MR We are giving a shout-out to Pure Pro today.

AH Yay, Pure Pro. So Pure Pro is one of my faves. It’s the product that I use. And I think today we’ll talk about the pedango.

Sponsor message For over 24 years, Pure Pro has distinguished itself by adhering to the values of quality, purity, efficacy, and education. And one of my favorite Pure Pro products is peppermint pedango foot cream. Partly because it’s really fun to say “Pure Pro product peppermint pedango foot cream.” Almost every massage I give at my office ends with a foot massage that includes a little dab of pedango, and clients love how it calms and cools tired legs and feet. It is packed with activated arnica extract to reduce tenderness and swelling, and it’s just a great cooling feeling if your feet have been stuck in thick shoes and socks all day — like it is here in New England in the winter that I’m continuously whining about — and it makes your feet feel really good and perky and peppy for the rest of the day. It’s also really good for varicose veins, low back pain, and sciatic soreness because of all that arnica. And I can attest that it keeps my feet and legs happy all through a long day of giving massage. All Pure Pro products are vegan, cruelty free, nut free. They make your job really safe as a mindful practitioner. You can trust Pure Pro because it’s made by massage therapists for massage therapists. If you want to get $10 off your next order, you can go to purepro.com and use the one-time discount code BLUEPRINT at checkout.

AH All right Michael. Did I cover that? That was enthusiastic because I really do love pedango.

MR Well, that’s because you love Pure Pro —

AH I do.

MR — so I think that’s a very authentic sponsorship.

AH Thank you. Thank you.

MR [laughs] Which is — we’re all about being authentic here.

AH Yeah. So what we’re popping in to next is an actual example of this goal-setting for your massage business. And we’re going to use an example named Jane because that’s the name I came up with when I was making notes.

Jane wants to improve her rebooking rates. They’re inconsistent. She looked back at her schedule and saw that about 45% of the time, clients will rebook at the time of the appointment, and then another 15% or so call or rebook again randomly over the next 6 weeks. That’s about 55-60% or so of her clients. But she really wants to increase that. She wants 70-75% of her clients rebooking within 6 weeks.

There’s two things that she can do to improve her rebooking rates. And not rocket science here. She’s going to make sure that she asks every single client if they want to book their next appointment. And I’m always shocked when I talk to people and find out that this is not something that everyone does. But it’s not something that everyone does. If you haven’t always been asking people to rebook, now’s the time to get on board. Whatever you need to do to remind you and nudge you to do it, do it. Put a bright, shiny sticky note on your computer or your calendar or anything that you touch when you deal with post-massage stuff. Attach it to your Square device, put it in your cash drawer that you always open, whatever you got to do to remind you to say, “Would you like to book your next appointment?” And if someone doesn’t book their next appointment — if they say, “No I’m going to wait. I’m going to check my schedule and book online,” ask for permission to reach out in a certain number of days. So Jane’s going to say, “All right. Do you want me to check in with you in a week or so and send you that online booking link to remind you to book?” And if they say yes, then you can do that. All Jane’s going to do is ask every single client if they want to rebook and reach out in a certain number of days with that scheduling link if they didn’t rebook when they were in the office. And she’s going to do that viciously, religiously, strategically, for every single client.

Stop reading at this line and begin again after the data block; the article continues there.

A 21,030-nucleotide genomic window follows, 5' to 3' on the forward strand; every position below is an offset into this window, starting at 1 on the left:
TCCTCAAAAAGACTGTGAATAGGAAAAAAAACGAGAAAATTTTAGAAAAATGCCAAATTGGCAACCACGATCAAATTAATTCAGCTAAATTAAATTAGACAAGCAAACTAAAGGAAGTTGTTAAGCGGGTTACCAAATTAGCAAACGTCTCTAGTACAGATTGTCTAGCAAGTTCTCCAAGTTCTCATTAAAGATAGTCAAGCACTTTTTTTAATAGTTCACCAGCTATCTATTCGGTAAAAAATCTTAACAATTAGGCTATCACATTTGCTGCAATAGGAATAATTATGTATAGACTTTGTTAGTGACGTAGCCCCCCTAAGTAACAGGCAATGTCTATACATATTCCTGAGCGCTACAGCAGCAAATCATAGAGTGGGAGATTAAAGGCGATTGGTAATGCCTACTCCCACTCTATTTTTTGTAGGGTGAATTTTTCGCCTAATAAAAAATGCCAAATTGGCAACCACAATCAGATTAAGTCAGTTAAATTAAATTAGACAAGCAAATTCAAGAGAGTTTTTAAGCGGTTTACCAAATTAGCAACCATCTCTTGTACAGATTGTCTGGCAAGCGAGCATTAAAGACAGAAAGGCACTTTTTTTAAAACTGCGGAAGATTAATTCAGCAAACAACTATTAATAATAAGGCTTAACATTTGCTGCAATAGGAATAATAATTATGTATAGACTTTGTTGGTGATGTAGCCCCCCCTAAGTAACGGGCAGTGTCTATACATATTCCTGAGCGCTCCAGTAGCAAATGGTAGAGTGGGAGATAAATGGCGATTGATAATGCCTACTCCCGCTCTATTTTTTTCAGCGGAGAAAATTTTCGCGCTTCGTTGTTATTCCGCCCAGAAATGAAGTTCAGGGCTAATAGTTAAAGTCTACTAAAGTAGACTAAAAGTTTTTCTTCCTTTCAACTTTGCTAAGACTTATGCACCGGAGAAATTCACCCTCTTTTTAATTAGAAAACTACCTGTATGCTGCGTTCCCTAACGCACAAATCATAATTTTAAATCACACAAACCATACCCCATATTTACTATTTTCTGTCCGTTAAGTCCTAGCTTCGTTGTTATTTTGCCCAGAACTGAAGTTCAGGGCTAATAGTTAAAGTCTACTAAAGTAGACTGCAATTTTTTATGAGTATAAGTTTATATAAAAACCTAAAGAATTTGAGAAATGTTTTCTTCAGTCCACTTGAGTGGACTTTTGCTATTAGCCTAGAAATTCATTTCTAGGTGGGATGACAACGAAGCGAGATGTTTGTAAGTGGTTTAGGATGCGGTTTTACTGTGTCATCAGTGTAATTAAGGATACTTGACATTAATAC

So when someone says, Sure you can touch base with me in a week, she’s going to make a note for whatever a week away is, and she’s going to say Reach out to Bob about making appointment via text, via phone call, via email, whatever Bob prefers. And then after a month of doing that, doing that really, really well for every single client, she’s going to look at her rebooking rates and maybe by then they’ll be up to 70, 75%. And if they’re not and Jane still wants to continue with this mission — which I think she does because she’s going to start seeing the money come in and she’s going to like that — what’s the next step?